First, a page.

Urban Legends: Melbourne Intensive

Subject HIST30071 (2015)

Note: This is an archived Handbook entry from 2015.

Credit Points: 12.5
Level: 3 (Undergraduate)
Dates & Locations:

This subject has the following teaching availabilities in 2015:

February, Parkville - Taught on campus.
Pre-teaching Period Start not applicable
Teaching Period 02-Feb-2015 to 13-Feb-2015
Assessment Period End 16-Mar-2015
Last date to Self-Enrol 04-Feb-2015
Census Date 13-Feb-2015
Last date to Withdraw without fail 27-Feb-2015

Timetable can be viewed here. For information about these dates, click here.
Time Commitment: Contact Hours: This subject is taught intensively between 2 - 13 February 2015 with a daily 2 hour lecture followed by a tutorial or site visit.
Total Time Commitment:

170 hours

Prerequisites: None
Corequisites: None
Recommended Background Knowledge: None
Non Allowed Subjects:
Core Participation Requirements:

For the purposes of considering request for Reasonable Adjustments under the disability Standards for Education (Cwth 2005), and Students Experiencing Academic Disadvantage Policy, academic requirements for this subject are articulated in the Subject Description, Subject Objectives, Generic Skills and Assessment Requirements of this entry.The University is dedicated to provide support to those with special requirements. Further details on the disability support scheme can be found at the Disability Liaison Unit website: http://www.services.unimelb.edu.au/disability/


Dr Meighen Katz


Prof Kate Darian-Smith


Subject Overview:

How are Australian histories and identities expressed in the urban landscape of Melbourne, and Australian cities more generally? Urban Legends offers an exciting look at the role of space, including the inner city and the suburbs, in the development of the Australian nation and the diversity of its peoples. This cross-disciplinary subject is taught intensively, with lectures by academics and industry professionals. It explores meanings of 'places', both real and imagined: from the city to the suburbs to the bush. Much of our learning involves site visits outside the campus. We will explore Melbourne’s ethnic precincts, such as Chinatown, as well as the city’s famous laneways with their internationally known graffiti; and will look at the national and local stories in exhibitions at Museum Victoria, the Shrine of Remembrance and other key institutional sites and monuments to see how they interpret Australian identities in the past and present. We will explore how identity and issues of of race, cross-cultural interactions, gender and belonging are negotiated in the city, and the role of economic and social factors in city life. This subject will appeal students interested in undertaking a detailed study of representations of Australia and national identity, and will build skills in historical and cultural analysis.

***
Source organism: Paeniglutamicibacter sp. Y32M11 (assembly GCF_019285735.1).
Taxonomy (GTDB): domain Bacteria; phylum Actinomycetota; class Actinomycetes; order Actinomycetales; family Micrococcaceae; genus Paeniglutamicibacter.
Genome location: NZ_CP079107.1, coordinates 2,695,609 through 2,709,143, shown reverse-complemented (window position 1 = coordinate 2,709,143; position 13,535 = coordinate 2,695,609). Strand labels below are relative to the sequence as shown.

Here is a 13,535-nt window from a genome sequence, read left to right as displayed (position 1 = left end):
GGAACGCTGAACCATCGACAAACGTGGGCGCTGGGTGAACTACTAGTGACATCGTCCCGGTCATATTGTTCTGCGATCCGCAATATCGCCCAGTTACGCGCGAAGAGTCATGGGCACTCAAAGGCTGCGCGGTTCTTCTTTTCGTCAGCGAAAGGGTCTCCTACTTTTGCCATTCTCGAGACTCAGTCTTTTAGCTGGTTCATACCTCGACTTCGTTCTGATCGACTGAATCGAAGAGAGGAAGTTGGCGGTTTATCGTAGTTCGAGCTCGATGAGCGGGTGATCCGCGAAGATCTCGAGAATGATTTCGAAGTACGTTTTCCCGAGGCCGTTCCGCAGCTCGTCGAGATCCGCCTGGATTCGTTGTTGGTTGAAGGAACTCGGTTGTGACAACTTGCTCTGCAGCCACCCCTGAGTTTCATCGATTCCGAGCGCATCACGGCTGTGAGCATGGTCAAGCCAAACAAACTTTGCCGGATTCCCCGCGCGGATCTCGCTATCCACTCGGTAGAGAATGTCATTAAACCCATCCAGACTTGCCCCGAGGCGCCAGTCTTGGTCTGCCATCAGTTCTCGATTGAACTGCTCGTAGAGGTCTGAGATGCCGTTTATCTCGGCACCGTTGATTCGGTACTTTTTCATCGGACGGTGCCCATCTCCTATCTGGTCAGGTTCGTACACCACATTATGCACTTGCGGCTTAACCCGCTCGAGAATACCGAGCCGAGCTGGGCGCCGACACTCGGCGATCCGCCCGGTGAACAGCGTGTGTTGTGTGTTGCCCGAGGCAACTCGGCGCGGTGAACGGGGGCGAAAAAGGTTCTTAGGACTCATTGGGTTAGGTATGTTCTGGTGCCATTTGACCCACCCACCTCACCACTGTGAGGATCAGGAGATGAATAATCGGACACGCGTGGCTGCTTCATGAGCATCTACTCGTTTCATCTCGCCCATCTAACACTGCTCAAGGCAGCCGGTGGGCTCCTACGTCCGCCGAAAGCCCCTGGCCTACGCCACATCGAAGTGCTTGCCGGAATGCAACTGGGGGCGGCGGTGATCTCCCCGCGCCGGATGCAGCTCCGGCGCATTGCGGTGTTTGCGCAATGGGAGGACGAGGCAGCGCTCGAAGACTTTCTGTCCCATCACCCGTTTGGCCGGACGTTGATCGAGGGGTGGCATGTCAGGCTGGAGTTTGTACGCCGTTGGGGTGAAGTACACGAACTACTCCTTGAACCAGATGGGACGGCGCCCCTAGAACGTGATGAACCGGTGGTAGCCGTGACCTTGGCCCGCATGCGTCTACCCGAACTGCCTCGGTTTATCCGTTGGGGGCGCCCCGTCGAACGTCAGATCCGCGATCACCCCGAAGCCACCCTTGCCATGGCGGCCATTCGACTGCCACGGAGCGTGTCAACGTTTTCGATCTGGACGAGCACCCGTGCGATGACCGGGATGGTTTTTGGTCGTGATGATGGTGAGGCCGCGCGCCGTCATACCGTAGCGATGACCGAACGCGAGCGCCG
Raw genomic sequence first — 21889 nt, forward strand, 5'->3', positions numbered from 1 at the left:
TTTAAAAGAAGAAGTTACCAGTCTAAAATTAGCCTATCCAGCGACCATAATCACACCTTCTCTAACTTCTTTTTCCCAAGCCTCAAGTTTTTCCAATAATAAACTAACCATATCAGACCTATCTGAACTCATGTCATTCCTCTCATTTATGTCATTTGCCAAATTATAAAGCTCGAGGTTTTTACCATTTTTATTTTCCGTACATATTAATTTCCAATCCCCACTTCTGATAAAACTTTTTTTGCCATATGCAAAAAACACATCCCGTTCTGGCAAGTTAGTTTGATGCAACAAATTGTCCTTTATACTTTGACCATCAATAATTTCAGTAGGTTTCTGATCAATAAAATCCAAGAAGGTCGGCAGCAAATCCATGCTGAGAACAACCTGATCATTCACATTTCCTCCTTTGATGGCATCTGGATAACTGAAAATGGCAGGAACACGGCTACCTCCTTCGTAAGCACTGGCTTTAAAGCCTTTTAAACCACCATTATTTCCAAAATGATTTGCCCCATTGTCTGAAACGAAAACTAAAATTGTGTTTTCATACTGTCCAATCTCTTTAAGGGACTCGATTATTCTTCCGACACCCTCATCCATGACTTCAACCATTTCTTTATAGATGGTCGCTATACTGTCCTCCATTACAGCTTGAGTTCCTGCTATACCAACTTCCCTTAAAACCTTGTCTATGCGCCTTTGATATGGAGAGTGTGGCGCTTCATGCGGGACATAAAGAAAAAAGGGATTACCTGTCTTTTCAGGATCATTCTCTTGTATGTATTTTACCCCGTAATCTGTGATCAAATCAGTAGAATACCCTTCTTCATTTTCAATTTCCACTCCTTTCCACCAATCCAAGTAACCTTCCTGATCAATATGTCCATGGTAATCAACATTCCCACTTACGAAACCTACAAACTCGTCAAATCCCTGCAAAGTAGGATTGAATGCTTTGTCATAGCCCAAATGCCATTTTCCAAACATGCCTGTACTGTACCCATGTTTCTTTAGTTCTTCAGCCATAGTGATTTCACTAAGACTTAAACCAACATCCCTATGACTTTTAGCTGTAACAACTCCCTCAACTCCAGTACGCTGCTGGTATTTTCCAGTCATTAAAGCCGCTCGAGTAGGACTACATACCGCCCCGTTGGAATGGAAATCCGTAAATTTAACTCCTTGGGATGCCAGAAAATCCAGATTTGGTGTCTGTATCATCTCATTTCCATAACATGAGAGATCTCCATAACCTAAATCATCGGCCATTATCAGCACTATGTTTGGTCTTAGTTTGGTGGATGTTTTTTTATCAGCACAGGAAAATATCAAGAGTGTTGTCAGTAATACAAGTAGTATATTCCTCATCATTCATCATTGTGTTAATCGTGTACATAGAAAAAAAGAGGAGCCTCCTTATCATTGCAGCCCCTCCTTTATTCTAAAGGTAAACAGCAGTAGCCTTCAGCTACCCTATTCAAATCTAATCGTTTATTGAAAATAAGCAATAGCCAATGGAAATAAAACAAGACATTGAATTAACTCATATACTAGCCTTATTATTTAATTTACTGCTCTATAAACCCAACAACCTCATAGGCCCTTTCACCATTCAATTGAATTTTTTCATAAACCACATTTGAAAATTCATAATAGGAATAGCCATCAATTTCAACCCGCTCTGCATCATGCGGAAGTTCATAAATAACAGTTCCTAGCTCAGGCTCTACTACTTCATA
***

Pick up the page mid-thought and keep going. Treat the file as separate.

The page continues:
Learning Outcomes:

Students who complete this subject successfully will:

  • Be able to use historical evidence, including visual evidence, to think critically and analyse complex issues about Australian culture, society and identity;
  • Have familiarity with key concepts relating to society, culture and place and have knowledge of the development of Australia's built environments and the role of cultural institutions in defining issues of nation and identity;
  • Be able to select and identify their own sources through independent research, including the competent use of library, archival and other information sources;
  • Demonstrate an ability to use and apply techniques of historical and social analysis drawn from a wide range of sources;
  • Develop written and oral analytical skills relating to an understanding of historical and contemporary representations of identity;
  • Demonstrate an ability to interrogate evidence within its historical and cultural contexts.

A 1000 word map exercise: Walking the City 20% (due 14 February), a 1000 word exhibition review 20% (due 7 February), a 2000 word research essay 50% (due 14 March) and class attendance andparticipation, 10%.

Hurdle requirement: students must attend a minimum of 75% of lectures and tutorials/site visits in order to pass this subject. Assessment submitted late without an approved extension will be penalised at 10% per day; after five working days, no late assessment will be marked. In-class tasks missed without approval will not be marked. All pieces of written work must be submitted to pass this subject.

Prescribed Texts:

A subject reader will be available online

Breadth Options:

This subject potentially can be taken as a breadth subject component for the following courses:

You should visit learn more about breadth subjects and read the breadth requirements for your degree, and should discuss your choice with your student adviser, before deciding on your subjects.

Fees Information: Subject EFTSL, Level, Discipline & Census Date

The subject dates and HECS/course fee census date for intensively taught subjects change each year. Check your enrolment record for the correct census date for this subject.

Related Majors/Minors/Specialisations: Australian Studies

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